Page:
There is a reason many SPAC founders have become exceptionally wealthy. In addition, founder shares are different from the listed SPAC shares sold to investors in that founder shares cannot be traded until a merger is consummated.  Accordingly, because their shares do not pay off unless a merger closes, SPAC founders have a strong motivation to merge with a target company even if it is not an ideal fit, leaving those shareholders who do not redeem their shares with the liability. 

Taxation of Founder Shares

The SPAC shares the founder receives for creating and managing SPAC is treated as a capital asset.  Any gains from the sale of a capital asset is subject to the capital gains tax regime. A capital asset held for less than 12 months is categorized as short-term capital gains tax and is subject to ordinary income tax rates, which have a maximum tax rate of 37%. Whereas a capital asset held for greater than 12 months is subject to the long-term capital gains tax rate, which has a reduced tax rate of 15% or 20%.

The Self-Directed Roth IRA Solution

The Roth IRA is an after-tax IRA, which, unlike a traditional IRA, does not offer a tax deduction to the IRA holder for contributing. However, if the Roth is open at least five years and the Roth holder is over the age of 59 1/2, then all Roth distributions are tax-free. In addition, there are no required minimum distributions for Roth IRAs, allowing it to grow unhindered. Hence, if one owned company shares in a Roth IRA, all gains from the stock sale would flow back to the Roth IRA without tax. The Roth IRA owner would then be able to take distributions tax-free so long as they are qualified as explained above.

When a Roth IRA generates income or gains from the purchase and sale of a capital asset, such as stocks, mutual funds, real estate, etc., irrespective of whether the gain was short-term or long-term, the Roth does not pay any tax on the transaction itself or when the income is withdrawn. Thus, using a Self-Directed Roth IRA to invest in founder shares would eliminate any tax due from the investment.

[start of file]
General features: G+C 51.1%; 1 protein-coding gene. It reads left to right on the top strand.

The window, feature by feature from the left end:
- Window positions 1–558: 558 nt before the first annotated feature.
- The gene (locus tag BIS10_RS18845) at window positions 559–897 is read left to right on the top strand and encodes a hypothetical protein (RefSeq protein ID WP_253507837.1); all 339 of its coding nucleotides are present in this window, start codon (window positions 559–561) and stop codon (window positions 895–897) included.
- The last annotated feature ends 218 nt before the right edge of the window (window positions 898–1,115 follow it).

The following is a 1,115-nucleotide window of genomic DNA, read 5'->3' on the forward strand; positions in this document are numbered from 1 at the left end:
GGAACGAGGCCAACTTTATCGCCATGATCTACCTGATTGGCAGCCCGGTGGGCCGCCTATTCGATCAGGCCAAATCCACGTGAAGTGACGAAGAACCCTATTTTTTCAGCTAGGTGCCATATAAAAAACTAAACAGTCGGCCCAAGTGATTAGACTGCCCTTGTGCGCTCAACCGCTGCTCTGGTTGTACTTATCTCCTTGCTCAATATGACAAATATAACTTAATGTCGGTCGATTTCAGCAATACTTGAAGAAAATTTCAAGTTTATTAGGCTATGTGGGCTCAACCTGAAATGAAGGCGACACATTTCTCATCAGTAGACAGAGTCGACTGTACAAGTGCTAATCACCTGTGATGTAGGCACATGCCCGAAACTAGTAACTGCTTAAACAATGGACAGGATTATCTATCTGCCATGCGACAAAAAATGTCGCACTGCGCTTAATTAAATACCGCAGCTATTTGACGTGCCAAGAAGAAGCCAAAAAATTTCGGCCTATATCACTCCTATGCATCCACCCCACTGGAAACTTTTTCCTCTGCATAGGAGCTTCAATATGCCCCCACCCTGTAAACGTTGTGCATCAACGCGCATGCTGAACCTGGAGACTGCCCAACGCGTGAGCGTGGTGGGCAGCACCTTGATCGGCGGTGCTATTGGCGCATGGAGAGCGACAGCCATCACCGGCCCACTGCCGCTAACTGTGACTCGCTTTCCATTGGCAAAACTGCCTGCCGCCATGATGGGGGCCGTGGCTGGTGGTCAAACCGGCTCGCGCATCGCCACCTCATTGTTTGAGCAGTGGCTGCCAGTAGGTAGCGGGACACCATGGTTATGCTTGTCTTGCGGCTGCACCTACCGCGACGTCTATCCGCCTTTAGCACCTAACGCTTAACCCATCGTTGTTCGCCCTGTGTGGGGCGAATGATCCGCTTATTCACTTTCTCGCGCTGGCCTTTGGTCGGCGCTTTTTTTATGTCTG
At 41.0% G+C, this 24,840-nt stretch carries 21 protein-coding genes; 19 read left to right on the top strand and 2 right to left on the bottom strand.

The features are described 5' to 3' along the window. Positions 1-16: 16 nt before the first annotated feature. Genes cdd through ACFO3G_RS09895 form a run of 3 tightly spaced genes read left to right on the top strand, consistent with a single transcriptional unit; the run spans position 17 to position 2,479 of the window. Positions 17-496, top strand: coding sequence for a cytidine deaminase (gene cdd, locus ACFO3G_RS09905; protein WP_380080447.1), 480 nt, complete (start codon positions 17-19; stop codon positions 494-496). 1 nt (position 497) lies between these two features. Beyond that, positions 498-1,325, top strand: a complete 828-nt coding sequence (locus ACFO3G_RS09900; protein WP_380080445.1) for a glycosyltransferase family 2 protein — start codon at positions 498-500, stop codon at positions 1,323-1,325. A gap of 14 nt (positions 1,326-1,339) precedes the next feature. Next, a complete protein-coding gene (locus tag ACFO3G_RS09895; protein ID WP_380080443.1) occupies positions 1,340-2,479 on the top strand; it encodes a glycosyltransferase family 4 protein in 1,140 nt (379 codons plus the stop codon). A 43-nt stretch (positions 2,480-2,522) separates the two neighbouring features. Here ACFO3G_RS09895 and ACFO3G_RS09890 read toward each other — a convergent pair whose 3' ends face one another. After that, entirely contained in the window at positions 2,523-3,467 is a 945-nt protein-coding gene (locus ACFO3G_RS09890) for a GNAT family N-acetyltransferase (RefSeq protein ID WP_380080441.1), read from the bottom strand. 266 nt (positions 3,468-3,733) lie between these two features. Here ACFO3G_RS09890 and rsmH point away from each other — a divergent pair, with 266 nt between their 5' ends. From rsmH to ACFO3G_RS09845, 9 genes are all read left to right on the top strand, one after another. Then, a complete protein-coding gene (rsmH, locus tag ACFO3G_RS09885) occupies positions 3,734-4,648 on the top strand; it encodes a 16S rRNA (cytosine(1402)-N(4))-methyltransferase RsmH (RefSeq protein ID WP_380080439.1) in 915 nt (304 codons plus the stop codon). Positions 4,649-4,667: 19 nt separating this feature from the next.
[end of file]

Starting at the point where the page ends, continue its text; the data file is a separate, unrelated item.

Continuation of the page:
Related: Tax free vs. Tax Deferred

How to Buy SPAC Founder Shares in a Self-Directed Roth IRA

Any SPAC founder who will receive shares should strongly consider using a Self-Directed Roth IRA to buy the shares.  A traditional financial institution or bank generally does not allow an IRA to invest in non-publicly traded investments. A Self-Directed Roth IRA would need to be established at a company, such as IRA Financial, to use Roth funds to buy founder shares.  Once established, you can roll over other Roth funds into the new self-directed account, convert traditional IRA funds, or directly contribute to the plan.

Since a founder is generally able to purchase up to 20% of the SPAC stock for a nominal amount of funds, the Roth can be funded with a minimal contribution to the plan.

The massive tax advantage of using a Self-Directed Roth IRA to buy SPAC founder shares is that all the gains from the founder stock sale after the SPAC IPO would go back to the plan without tax. One can then re-invest the stock sale proceeds in other investments, all while enjoying tax-free qualified distributions!